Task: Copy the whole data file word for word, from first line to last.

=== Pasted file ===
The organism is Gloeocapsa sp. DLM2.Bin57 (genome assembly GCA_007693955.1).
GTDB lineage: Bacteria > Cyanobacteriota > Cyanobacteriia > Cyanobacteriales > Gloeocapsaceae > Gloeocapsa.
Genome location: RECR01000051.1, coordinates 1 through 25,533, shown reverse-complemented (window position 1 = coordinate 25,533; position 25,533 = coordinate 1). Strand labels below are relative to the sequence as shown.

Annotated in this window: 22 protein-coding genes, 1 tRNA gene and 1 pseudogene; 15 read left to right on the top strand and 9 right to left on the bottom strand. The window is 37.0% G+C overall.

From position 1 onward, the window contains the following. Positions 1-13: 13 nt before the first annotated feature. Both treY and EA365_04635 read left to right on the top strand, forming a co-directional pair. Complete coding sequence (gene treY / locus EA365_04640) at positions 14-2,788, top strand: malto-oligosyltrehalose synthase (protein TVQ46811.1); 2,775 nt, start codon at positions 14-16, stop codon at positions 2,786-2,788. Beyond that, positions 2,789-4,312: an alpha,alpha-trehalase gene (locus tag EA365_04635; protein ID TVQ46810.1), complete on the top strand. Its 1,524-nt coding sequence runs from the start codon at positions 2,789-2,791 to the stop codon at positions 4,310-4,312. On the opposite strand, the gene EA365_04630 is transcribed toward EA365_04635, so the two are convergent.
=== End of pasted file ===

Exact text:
The organism is Gloeocapsa sp. DLM2.Bin57 (genome assembly GCA_007693955.1).
GTDB lineage: Bacteria > Cyanobacteriota > Cyanobacteriia > Cyanobacteriales > Gloeocapsaceae > Gloeocapsa.
Genome location: RECR01000051.1, coordinates 1 through 25,533, shown reverse-complemented (window position 1 = coordinate 25,533; position 25,533 = coordinate 1). Strand labels below are relative to the sequence as shown.

Annotated in this window: 22 protein-coding genes, 1 tRNA gene and 1 pseudogene; 15 read left to right on the top strand and 9 right to left on the bottom strand. The window is 37.0% G+C overall.

From position 1 onward, the window contains the following. Positions 1-13: 13 nt before the first annotated feature. Both treY and EA365_04635 read left to right on the top strand, forming a co-directional pair. Complete coding sequence (gene treY / locus EA365_04640) at positions 14-2,788, top strand: malto-oligosyltrehalose synthase (protein TVQ46811.1); 2,775 nt, start codon at positions 14-16, stop codon at positions 2,786-2,788. Beyond that, positions 2,789-4,312: an alpha,alpha-trehalase gene (locus tag EA365_04635; protein ID TVQ46810.1), complete on the top strand. Its 1,524-nt coding sequence runs from the start codon at positions 2,789-2,791 to the stop codon at positions 4,310-4,312. On the opposite strand, the gene EA365_04630 is transcribed toward EA365_04635, so the two are convergent.